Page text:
FRANCHITTI REMAINS HUNGRY
Q&A: Franchitti remains hungry – despite 3 Indy 500 wins
Los Angeles Times
August 24, 2012
Dario Franchitti this year joined Johnny Rutherford and Bobby Unser, among others, as a three-time Indianapolis 500 winner, and the 39-year-old Scot may ultimately stand with Rick Mears and A.J. Foyt in open-wheel racing's pantheon.
But Franchitti, who will compete this weekend in the IndyCar Grand Prix of Sonoma, has finished 14th or worse in five of seven races since Indianapolis in May. Yet winning the sport's glamour race on an intense afternoon that featured a record number of lead changes makes it a good year.
What did the third win at Indy do to validate your career to yourself, and how do you rank yourself among those greats you stand with?
It meant a lot to me and everyone in my team. That's why we do this: to win races, especially the Indy 500. There's a brotherhood among winners. I can remember winning for the first time and being welcomed to the club. That meant quite a lot. When you look around at the guys who've done it multiple times – A.J., Parnelli Jones, Rutherford, Mears – to have that in common with those type of men, I'm so proud of that.
Race-car driving can become like one's political beliefs – you get more conservative with age – yet you won Indy at 39.
My speed is still there, and I'm very happy about that. I have gotten more calculating in the car, but I do believe there will come a time when speed slows and the desire to lay it all on the line goes away. That hasn't happened yet.
That stuff does happen to guys?
That desire can clearly tail off. You get interested in other parts of racing, your family. … I'm glad to say that hasn't happened. In fact, the opposite has happened.
How have you proved that to yourself?
Anything you do in sports is measured by results. I test myself behind that wheel every week. Like in coming to Fontana (for the IndyCar 500-mile finale), that's going to be the fastest race of the season, and I can't wait. I know that inner belief in myself is still there because I've spun out and come back, started Indy in last place and made it all the way back to the front. That was a good moment.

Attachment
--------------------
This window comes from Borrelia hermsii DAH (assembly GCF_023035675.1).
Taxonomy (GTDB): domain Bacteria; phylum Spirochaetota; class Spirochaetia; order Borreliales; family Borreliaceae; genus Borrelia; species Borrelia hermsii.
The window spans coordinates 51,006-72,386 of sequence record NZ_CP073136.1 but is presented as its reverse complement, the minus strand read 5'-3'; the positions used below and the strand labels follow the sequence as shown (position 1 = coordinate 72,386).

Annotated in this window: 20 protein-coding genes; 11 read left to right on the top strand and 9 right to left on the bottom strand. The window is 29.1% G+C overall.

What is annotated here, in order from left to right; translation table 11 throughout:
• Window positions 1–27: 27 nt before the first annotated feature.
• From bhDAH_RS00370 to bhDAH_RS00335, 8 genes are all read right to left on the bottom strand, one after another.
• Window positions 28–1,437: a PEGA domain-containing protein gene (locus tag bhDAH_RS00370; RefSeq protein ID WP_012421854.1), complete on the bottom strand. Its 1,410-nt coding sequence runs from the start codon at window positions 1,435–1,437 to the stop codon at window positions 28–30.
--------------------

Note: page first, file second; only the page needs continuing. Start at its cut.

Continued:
You've endured career strife – injuries that shortened your seasons in 2000, 2003, the folding of owner Chip Ganassi's NASCAR team – that might've caused some to walk away. What sustained you?
Injuries are tough. I've had head injuries, fractured my spine, pelvis, foot. But I still love racing. I love what I do. There are times I stop and ask if this is what I still want to do, and the answer is always yes. I have a great team.
You do pause and consider, though? What causes you to do that?
When you sign new contracts, when my friend Dan Wheldon was killed. It's only natural to stop and ask, 'How much longer?' And I don't know the answer. When Dan died last year, it had to be a quick decision because we were driving the next week. Dan was someone I knew since he was age 6 – from a kid, to up-and-coming driver, to brash and cocky, to family man – and always a great driver. Driving was a tribute to Dan, and whenever I won, I was going to dedicate it to Dan.
What has made this season post-Indy so difficult?
We haven't been able to do the things we want, for whatever reason. There've been some mistakes. The other side of it is that although it's been difficult, the team remains first class. We'll keep pushing and fighting. That's why you do this. You love it. And when you finally prevail, it's a great feeling, because you made it through all of that.